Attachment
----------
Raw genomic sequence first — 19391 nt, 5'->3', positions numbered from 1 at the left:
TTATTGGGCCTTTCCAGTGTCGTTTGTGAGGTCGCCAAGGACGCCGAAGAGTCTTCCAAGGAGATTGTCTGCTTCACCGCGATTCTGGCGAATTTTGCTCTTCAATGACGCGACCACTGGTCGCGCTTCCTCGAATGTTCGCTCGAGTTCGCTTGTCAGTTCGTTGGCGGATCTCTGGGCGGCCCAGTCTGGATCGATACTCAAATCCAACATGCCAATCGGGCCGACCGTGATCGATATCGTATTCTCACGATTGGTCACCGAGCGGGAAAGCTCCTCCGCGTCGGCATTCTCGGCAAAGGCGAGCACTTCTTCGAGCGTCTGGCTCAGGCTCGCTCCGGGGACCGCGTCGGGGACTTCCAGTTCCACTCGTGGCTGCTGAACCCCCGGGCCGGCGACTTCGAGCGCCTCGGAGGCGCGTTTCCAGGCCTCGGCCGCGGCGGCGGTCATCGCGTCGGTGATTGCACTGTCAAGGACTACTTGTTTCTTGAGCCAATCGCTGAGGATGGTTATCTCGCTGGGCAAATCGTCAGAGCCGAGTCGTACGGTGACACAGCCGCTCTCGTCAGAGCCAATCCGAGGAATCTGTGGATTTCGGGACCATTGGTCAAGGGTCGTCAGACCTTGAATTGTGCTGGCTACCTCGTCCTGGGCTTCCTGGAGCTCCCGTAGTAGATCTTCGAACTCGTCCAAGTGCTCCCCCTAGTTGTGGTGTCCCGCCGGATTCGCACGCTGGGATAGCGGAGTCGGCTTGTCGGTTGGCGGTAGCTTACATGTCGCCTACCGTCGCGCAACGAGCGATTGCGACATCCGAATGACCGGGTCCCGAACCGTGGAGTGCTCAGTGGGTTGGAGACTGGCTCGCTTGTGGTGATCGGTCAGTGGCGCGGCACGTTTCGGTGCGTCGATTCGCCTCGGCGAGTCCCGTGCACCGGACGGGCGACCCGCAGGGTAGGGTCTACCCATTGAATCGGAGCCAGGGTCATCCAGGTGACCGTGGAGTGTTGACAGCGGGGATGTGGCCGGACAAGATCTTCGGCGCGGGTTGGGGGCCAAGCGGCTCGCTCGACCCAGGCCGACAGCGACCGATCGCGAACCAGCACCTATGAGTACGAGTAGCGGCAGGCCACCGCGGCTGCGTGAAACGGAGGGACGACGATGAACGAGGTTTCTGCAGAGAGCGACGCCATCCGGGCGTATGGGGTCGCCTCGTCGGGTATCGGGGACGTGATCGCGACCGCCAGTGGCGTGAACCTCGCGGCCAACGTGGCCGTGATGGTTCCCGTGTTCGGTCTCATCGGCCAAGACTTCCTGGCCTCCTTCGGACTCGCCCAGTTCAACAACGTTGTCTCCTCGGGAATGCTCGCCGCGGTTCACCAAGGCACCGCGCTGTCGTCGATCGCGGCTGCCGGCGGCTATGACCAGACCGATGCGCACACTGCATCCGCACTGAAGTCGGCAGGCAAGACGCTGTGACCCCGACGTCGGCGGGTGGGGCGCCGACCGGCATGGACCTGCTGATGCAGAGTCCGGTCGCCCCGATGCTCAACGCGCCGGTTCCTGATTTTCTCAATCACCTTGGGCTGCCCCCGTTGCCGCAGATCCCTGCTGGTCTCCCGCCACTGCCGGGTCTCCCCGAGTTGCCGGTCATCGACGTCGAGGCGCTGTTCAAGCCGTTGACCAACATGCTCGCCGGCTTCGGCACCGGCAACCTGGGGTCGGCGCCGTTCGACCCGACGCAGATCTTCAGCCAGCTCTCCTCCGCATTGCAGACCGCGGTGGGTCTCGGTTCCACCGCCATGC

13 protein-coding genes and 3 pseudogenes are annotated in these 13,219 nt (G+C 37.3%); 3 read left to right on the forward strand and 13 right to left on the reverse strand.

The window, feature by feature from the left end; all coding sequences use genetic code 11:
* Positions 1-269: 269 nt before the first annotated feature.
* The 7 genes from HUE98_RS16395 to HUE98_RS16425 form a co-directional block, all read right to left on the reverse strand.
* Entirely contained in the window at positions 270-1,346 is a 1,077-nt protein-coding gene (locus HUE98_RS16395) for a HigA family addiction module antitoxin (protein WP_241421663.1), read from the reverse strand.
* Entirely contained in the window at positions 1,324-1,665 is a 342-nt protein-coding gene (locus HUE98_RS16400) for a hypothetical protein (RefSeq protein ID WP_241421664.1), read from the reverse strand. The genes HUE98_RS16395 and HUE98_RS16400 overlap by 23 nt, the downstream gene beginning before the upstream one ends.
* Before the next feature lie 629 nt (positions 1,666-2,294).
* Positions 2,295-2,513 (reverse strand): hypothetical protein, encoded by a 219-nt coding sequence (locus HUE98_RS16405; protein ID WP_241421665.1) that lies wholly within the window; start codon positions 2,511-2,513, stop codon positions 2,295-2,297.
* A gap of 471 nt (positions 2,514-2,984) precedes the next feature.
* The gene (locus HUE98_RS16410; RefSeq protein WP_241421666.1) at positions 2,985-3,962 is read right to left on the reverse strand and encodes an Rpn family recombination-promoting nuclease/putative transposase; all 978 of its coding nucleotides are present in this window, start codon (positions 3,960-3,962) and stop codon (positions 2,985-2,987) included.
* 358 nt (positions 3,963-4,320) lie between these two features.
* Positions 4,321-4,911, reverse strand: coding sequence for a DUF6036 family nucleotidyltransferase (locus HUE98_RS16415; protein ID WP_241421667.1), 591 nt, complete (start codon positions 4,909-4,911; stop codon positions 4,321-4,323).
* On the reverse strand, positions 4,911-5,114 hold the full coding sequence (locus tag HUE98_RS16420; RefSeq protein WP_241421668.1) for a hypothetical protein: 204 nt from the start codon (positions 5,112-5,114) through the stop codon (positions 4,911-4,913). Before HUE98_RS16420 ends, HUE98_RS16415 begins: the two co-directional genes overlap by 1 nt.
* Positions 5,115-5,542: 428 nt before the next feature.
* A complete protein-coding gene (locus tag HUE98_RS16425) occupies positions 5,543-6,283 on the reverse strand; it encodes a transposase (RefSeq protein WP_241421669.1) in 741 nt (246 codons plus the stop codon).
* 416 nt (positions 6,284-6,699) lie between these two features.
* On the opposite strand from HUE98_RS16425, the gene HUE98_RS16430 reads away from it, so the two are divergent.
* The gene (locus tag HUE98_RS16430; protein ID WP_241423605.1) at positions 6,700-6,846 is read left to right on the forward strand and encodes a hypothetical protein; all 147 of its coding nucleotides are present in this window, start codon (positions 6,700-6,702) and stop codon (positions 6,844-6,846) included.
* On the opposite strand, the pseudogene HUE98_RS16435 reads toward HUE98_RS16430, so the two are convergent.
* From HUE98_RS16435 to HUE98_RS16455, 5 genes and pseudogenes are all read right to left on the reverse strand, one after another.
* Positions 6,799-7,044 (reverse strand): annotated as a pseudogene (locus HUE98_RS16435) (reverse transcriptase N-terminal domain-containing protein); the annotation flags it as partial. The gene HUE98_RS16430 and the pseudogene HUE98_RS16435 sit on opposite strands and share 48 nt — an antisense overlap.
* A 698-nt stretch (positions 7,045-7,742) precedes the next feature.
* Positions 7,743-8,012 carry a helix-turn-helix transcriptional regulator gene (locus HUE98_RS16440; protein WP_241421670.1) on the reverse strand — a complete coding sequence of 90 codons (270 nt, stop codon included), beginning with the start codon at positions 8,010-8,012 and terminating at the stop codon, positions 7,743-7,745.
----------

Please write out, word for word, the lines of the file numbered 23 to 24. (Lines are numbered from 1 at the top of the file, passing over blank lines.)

* Positions 6,799-7,044 (reverse strand): annotated as a pseudogene (locus HUE98_RS16435) (reverse transcriptase N-terminal domain-containing protein); the annotation flags it as partial. The gene HUE98_RS16430 and the pseudogene HUE98_RS16435 sit on opposite strands and share 48 nt — an antisense overlap.
* A 698-nt stretch (positions 7,045-7,742) precedes the next feature.